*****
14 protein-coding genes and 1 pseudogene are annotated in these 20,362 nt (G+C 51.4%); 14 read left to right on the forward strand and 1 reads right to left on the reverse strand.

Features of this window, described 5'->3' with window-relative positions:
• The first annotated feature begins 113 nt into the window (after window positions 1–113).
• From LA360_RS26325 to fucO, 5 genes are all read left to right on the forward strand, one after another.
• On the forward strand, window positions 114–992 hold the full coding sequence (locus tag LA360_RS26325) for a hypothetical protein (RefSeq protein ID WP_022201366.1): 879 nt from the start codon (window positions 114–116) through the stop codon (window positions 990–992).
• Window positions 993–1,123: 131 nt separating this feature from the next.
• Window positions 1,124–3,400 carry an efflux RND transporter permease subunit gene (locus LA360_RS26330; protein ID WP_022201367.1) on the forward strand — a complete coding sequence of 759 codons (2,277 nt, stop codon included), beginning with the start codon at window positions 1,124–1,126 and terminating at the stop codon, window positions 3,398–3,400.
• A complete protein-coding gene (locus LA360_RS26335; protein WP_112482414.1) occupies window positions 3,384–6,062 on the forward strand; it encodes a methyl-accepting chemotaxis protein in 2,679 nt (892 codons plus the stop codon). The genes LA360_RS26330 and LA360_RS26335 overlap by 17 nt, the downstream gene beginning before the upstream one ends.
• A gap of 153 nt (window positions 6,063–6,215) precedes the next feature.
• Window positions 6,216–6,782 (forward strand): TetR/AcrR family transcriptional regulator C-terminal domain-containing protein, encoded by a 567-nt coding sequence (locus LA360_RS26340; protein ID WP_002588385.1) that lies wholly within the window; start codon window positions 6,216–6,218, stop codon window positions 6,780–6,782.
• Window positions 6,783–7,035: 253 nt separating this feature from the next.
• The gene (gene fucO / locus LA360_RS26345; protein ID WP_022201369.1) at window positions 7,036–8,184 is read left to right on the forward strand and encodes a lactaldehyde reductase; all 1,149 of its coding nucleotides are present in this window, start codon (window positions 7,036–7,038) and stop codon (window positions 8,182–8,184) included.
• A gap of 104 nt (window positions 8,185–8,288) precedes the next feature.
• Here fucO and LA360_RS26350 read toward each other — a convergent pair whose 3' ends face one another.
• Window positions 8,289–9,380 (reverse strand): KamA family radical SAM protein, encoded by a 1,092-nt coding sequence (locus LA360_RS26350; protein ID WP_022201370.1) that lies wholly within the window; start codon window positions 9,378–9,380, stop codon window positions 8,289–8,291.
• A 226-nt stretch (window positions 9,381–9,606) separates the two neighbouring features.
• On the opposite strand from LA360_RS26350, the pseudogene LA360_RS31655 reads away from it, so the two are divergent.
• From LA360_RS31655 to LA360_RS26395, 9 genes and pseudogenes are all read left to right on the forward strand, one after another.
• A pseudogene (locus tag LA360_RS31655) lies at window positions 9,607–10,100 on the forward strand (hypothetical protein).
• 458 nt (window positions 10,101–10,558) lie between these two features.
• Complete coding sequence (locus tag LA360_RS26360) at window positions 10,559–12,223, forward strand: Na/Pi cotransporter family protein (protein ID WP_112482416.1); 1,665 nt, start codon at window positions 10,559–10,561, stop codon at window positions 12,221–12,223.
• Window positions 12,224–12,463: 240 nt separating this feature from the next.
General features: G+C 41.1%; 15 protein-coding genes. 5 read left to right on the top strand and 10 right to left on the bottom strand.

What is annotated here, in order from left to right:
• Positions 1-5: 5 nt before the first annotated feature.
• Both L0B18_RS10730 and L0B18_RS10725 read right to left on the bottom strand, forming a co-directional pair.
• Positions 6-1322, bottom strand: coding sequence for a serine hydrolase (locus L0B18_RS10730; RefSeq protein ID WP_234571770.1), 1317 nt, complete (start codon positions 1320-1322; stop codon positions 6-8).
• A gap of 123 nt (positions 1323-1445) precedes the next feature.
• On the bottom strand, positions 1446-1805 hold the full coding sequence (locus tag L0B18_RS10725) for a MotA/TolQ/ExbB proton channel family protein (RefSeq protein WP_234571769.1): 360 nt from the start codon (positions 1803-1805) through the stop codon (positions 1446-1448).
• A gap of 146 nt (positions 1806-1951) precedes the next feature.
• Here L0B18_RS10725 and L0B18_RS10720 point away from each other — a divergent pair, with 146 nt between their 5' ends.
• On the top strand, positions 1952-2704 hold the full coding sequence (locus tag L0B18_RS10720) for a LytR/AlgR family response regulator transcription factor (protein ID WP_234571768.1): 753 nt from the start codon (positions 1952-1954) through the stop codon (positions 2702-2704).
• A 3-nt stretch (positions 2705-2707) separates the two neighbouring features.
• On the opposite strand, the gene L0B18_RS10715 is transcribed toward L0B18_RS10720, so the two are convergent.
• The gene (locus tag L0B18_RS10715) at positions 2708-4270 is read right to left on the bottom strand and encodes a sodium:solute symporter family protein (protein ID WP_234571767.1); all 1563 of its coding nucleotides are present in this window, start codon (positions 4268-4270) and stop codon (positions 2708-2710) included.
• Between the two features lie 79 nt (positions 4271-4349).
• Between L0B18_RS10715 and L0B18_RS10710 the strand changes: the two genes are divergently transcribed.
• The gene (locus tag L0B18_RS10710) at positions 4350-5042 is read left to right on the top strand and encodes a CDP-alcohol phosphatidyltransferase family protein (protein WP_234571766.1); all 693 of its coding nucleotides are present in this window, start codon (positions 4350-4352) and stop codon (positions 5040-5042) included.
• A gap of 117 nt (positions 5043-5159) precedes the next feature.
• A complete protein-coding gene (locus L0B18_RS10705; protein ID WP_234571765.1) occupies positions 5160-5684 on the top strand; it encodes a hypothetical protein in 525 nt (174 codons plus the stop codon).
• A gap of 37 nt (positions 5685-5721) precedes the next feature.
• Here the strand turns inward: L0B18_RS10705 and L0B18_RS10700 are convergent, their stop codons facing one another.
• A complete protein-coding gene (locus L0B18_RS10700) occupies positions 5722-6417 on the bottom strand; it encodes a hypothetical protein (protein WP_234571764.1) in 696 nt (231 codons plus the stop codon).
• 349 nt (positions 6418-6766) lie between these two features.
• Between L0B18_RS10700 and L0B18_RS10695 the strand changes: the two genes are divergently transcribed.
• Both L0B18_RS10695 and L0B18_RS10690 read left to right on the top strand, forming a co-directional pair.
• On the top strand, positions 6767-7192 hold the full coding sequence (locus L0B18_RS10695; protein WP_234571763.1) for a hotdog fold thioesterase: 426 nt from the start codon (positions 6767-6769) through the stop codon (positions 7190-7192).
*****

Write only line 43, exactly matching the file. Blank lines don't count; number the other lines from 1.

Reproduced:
• A complete protein-coding gene (locus L0B18_RS10700) occupies positions 5722-6417 on the bottom strand; it encodes a hypothetical protein (protein WP_234571764.1) in 696 nt (231 codons plus the stop codon).